Our archive discussions can be found here and a list of the books we have discussed, with links to the discussions, here 


Friday, December 18, 2020

Last February, when Astral Travel was originally due to come out, I wrote a short article for The Big Issue about novels with a theme that Astral Travel shares: Difficult Irish Fathers. The article was pulled along with the novel, as lockdown descended on us and the Big Issue stopped being sold on the streets. When the novel was finally due to come out in November, the article was scheduled once again - but then of course, we were plunged into a second lockdown, and so the article appeared only online. I doubt that many people read it therefore, and I was tempted to put it on here or on my website, but that would of course deprive the Big Issue of income. The issue, No 1327 is still online, and can be purchased for a mere £2.50 here. So do please buy it, if you'd like to read the way in which Astral Travel links on this theme with Edna O'Brien's Country Girls Trilogy, John McGahern's Amongst Women and Frank McCourt's Angela's Ashes, and the ways in which it differs from them.

Tuesday, December 01, 2020

Reading group: Idaho by Emily Ruskovich

Warning: spoiler - maybe!

This debut novel, suggested by Mark, won the 2019 International Dublin Literary Award (for which books are nominated by public libraries worldwide). Its narrative touchstone is an incident in the past of the novel, the hatchet murder of a small child, May, by her mother Jenny, in the family truck, on a seemingly placid and routine family outing to cut trees in a mountainside wood. At this Jenny's elder, nine-year-old daughter June fled into the woods and has never since been found in spite of years-long dissemination of posters depicting what she might look like as she grows. Jenny, who confessed immediately to the murder, was jailed for life. The focus of the novel, however, is not so much this past incident itself as its aftermath, and in particular the speculations about it by Ann, a teacher in the local school who afterwards married Wade, the father of this lost family. Very soon after their marriage Wade begins showing signs of early onset dementia, which his father suffered before him, and he is now losing his memory, so while Ann feels the need to carry memories of the past for Wade, and naturally wants to understand why the murder happened, the truth of it all is shrouded from her.

There was general agreement that this book is beautifully written on the level of the prose. The depiction of Ann's interiority is impressive and moving and the descriptions of the natural world spectacular, and Clare, accompanied by nodding agreement, pointed to the amazingly truthful portrayal of childhood in scenes between the two girls June and May. However, there was disagreement about the book's structure. It is strikingly non-linear, moving constantly back and forth between various time levels, and eventually into a future beyond our own present. Mark, agreed with by some others, said that he found this structure confusing, and constantly needed to check back to find out which incident had actually happened before another. Our Jenny and I, however, weren't so negative: although I agreed that it was sometimes a bit hard to keep up, the fragmented structure admirably replicates the workings of Ann's speculating and remembering mind, as well perhaps as the mental fragmentation caused by dementia.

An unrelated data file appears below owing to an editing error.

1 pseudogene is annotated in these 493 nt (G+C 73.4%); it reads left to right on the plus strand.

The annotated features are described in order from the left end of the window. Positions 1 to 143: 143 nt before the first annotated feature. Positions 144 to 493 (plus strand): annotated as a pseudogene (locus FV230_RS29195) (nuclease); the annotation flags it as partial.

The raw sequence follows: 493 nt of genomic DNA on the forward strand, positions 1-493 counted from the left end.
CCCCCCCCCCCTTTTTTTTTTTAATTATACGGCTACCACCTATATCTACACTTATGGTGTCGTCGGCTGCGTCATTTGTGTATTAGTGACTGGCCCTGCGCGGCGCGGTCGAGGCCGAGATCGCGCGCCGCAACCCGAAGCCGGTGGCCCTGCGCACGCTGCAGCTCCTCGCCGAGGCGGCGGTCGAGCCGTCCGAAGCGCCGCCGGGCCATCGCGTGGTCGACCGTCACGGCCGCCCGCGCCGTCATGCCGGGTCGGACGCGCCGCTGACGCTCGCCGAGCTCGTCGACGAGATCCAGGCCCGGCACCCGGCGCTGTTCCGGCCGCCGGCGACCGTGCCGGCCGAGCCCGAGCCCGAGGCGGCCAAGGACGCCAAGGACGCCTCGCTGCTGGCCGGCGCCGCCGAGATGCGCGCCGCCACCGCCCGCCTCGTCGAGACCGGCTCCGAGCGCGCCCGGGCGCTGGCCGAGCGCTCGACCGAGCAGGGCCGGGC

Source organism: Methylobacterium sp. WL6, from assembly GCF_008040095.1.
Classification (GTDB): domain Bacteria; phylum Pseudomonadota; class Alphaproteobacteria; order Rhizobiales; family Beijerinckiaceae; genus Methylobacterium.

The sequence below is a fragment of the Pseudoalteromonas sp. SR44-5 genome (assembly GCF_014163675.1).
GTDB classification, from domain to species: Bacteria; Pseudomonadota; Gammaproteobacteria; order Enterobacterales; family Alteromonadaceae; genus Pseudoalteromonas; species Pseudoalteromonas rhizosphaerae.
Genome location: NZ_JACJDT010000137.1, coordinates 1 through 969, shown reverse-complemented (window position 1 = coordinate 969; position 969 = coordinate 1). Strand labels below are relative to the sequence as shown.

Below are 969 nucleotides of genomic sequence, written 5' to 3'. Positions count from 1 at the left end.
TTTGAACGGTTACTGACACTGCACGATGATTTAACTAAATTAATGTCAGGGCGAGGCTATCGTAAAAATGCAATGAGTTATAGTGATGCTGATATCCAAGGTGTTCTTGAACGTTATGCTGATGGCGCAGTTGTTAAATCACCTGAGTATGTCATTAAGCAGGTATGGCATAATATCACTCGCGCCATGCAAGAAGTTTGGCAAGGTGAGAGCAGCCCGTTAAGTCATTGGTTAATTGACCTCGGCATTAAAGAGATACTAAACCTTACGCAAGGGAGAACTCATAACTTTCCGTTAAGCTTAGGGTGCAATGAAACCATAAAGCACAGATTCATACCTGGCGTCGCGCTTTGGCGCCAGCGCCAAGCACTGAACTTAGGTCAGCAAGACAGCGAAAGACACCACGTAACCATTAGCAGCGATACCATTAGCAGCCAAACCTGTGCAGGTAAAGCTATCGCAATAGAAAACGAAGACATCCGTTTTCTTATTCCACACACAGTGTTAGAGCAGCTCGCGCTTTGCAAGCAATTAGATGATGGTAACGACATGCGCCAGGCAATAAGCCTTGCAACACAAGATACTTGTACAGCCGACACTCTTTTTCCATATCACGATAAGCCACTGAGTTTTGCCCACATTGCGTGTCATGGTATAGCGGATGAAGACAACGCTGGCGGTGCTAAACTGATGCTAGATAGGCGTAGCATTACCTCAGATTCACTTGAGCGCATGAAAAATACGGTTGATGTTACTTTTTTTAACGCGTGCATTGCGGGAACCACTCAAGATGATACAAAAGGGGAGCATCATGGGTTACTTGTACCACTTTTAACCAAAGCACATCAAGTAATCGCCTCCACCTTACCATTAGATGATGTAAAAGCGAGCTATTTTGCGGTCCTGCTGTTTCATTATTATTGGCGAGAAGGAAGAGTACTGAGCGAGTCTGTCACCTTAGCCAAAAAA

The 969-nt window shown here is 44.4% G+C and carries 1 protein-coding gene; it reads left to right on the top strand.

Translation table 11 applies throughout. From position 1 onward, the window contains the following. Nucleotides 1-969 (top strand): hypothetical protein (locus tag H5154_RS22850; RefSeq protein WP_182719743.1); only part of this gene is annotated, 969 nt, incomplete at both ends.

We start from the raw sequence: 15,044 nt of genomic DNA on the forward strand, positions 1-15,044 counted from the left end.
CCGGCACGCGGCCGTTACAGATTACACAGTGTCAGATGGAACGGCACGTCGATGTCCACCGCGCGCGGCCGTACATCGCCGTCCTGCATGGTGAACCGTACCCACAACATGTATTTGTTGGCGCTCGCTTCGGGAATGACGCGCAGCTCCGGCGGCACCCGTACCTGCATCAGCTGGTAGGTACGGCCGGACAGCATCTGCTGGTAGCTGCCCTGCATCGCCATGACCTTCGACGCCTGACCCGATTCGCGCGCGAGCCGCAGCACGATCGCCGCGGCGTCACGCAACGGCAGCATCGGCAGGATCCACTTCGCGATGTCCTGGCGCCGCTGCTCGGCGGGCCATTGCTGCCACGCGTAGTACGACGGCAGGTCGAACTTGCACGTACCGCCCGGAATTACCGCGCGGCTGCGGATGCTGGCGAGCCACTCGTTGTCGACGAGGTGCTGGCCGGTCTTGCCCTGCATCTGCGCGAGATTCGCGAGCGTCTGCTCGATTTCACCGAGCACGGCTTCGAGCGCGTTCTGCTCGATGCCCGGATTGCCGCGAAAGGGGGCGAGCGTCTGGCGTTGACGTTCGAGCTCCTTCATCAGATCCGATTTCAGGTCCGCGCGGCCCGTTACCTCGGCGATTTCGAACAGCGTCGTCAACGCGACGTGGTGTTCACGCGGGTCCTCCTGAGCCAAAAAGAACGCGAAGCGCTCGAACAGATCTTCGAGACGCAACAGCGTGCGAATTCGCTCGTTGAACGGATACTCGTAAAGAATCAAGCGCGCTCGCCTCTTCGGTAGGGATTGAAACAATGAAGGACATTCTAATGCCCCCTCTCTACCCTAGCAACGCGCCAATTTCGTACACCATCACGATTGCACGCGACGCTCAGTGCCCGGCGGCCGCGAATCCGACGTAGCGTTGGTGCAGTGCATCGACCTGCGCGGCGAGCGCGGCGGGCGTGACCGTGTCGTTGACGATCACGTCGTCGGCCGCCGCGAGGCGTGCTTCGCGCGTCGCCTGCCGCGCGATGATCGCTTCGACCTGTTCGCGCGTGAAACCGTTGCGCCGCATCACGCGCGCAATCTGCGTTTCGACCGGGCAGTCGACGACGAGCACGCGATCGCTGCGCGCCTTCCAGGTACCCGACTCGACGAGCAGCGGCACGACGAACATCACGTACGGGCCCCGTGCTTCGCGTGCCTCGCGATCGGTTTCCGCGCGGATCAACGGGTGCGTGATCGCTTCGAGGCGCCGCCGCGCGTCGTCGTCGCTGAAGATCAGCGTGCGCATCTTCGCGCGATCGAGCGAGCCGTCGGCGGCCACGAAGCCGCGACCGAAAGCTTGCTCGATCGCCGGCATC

Mark also found unsatisfying the fact that in spite of all Ann's speculations - and all her various and vivid mental recreations of the murder scene - she never comes to know why or even exactly how the murder happened, and neither do we, the readers. I suggested that the book's message is that the truth is sometimes just unknowable, but the fact is that most of us had found unsatisfying the way the book prompted us into speculations like those of the character Ann, only to have them frustrated.

We now began a detailed discussion about this matter. With regard to this, one aspect of the book in particular took our attention. Although Ann's speculations dominate the book, there are in fact passages outside of her consciousness, and which take the viewpoint of other characters. Thus we have an evident authorial consciousness which we would expect to know things of which not all the characters are aware, including of course the truth about the murder. The second part or chapter of the book begins with a new character, Elizabeth, a prisoner who eventually comes to share a cell with the character Jenny, and later in the prison scenes - scenes where Mark said his engagement with the book waned - we move into the viewpoint of Jenny herself. Never, however, in the conscious moments of the imprisoned Jenny that we share, does she once even think about the murder. It might seem obvious to argue that she is repressing the memory, but there is no apparent authorial indication of this. Indeed, there is an implication that she is suffering a self-imposed penance - for a long time never leaving her cell for exercise, for instance, and choosing to remain doing the most menial prison task - which would imply perhaps that her guilt, and therefore the murder, are overwhelmingly central for her. Authorial withholding of the information in these passages therefore seemed to us tricksy.